8. You likely know more about other religions than your average theist. This makes you less fearful of them and enables you to see parallels. You realize that, if you were born in India, you would have been brought up with a totally different religion. You realize that every culture that has ever existed has had its own god(s) and they always favor that particular culture, its hopes, dreams and prejudices. They cannot all exist and you see the error all faiths make of thinking only theirs exist(s). This “rising above” the regional nature of all religions was probably instrumental in your achieving atheism.

    9. You likely have a deep, genuine appreciation of the fathomless beauty and unbelievable complexity of our Universe, from the 4 nucleotides that orchestrate every aspect of you, through to the distant quasars, without having to think it was all made for you. You likely get more out of being the irrelevant ant staring up at the cosmos than you do in having to pretend that it was all made to turn in majestic black-and-white pirouette about you.

    10. While you have a survival instinct, you cannot fear death in the way the theist does. You know that the whole final judgment story, where you may be sent to hell if you fail, is Dark Ages nonsense meant to keep the Church’s authority. You also know that you were dead for 13,700,000,000 years before you were born. It is impossible for you to fear death, for the simple reason that you know the capacity to fear (or to feel pain or discomfort) itself dies. You will not even know you are dead. Fear of death is as meaningless to you as is the fear of a vacuum, the fear of not being born. You feel a lot more secure, and indeed a deep comfort, in this knowledge, than you would in trying to yoke yourself to some quasi-hope that every part of your intellect tells you is untenable.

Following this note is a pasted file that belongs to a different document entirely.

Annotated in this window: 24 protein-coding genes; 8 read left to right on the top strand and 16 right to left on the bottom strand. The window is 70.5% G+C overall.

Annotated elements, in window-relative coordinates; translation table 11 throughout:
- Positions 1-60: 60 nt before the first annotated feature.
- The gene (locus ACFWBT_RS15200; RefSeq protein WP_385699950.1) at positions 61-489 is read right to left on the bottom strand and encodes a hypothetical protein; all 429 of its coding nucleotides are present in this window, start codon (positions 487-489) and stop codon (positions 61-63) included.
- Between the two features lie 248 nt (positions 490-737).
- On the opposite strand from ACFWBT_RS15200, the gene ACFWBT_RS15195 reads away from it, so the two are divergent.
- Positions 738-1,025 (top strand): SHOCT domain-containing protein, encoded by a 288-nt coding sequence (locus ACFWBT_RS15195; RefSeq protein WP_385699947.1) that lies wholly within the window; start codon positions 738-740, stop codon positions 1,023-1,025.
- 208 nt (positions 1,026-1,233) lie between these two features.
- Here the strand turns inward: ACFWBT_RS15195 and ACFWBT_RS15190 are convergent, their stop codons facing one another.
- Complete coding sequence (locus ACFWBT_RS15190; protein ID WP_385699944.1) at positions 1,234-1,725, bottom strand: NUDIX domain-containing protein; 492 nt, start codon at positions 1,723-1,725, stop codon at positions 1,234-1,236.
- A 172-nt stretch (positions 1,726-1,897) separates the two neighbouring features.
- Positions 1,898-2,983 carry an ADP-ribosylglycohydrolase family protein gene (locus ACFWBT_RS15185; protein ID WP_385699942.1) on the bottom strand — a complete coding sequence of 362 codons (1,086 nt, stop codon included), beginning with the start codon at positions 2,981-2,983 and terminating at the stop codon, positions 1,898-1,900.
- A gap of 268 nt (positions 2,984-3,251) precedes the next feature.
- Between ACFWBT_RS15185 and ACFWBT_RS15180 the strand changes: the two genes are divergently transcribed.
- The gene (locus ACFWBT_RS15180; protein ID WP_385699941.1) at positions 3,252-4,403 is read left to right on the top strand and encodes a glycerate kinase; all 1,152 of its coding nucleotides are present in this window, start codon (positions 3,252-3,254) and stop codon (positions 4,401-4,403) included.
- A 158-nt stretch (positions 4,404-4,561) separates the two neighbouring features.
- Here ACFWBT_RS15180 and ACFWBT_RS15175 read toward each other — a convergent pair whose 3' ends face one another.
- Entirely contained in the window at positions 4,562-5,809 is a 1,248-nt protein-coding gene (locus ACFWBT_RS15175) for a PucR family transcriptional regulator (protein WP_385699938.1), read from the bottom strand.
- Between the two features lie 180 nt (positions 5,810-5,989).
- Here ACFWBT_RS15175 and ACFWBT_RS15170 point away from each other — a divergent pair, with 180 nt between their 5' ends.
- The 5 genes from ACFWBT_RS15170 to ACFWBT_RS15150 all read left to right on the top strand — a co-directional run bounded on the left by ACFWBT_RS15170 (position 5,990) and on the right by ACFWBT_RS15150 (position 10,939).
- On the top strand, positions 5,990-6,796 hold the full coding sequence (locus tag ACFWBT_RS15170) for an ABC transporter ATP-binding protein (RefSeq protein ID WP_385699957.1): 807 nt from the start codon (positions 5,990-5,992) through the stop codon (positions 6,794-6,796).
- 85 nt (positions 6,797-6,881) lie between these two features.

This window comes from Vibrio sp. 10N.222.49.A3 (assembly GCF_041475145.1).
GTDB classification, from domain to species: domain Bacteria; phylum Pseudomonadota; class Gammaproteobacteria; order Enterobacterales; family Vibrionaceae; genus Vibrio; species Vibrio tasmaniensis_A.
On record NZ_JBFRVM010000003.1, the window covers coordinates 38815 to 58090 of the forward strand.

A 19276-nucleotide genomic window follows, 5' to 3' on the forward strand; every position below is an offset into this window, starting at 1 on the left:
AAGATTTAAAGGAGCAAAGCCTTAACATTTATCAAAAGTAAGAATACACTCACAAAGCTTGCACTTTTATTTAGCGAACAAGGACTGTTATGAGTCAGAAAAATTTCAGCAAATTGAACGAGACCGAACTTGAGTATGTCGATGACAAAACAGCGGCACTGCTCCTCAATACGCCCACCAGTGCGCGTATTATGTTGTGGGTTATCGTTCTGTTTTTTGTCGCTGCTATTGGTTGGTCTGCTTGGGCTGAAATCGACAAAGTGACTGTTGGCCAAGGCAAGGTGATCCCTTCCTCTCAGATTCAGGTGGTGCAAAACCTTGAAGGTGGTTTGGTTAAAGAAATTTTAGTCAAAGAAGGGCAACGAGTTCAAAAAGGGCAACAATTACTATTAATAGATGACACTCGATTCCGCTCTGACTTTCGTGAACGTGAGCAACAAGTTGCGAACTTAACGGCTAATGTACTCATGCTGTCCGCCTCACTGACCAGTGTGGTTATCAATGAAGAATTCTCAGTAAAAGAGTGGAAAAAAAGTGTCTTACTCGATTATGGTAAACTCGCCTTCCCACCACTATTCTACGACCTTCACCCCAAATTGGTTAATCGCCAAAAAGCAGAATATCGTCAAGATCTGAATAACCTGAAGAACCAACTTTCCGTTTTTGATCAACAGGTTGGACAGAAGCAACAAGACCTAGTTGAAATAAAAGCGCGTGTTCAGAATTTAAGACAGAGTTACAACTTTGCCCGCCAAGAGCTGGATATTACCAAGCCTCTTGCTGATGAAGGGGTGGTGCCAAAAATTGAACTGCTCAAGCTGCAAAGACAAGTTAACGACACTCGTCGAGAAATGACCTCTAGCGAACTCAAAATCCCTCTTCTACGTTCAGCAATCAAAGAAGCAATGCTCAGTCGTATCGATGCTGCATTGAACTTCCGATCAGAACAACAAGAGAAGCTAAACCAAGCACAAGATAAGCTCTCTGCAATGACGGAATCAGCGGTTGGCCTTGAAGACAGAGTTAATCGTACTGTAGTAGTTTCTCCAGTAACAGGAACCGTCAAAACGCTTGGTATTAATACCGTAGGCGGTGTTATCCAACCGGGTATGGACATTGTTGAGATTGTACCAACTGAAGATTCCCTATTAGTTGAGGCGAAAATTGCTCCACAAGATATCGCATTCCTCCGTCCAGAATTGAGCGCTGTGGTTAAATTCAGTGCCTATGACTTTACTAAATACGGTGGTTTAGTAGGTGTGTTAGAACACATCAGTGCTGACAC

November 12, 2011 at 2:16 pm |
    • William Hopper

      Very well put. Kudos. 'The Heathen's Guide to World Religions.'. http://www.heathensguide.com

      November 12, 2011 at 2:28 pm |
    • Justin H

      I don't agree with all 10 of your points, but I agree with your main point.

      November 12, 2011 at 2:32 pm |
    • matt

      Regarding #4 – It is a paucity of imagination that leads to the conclusion that religion and science are mutually exclusive. The old story of the blind men and the elephant provides the perfect metaphor of how science and religion are different views of the same thing. Science asks how; religion asks why.

      November 12, 2011 at 2:32 pm |
    • Concerned Catholic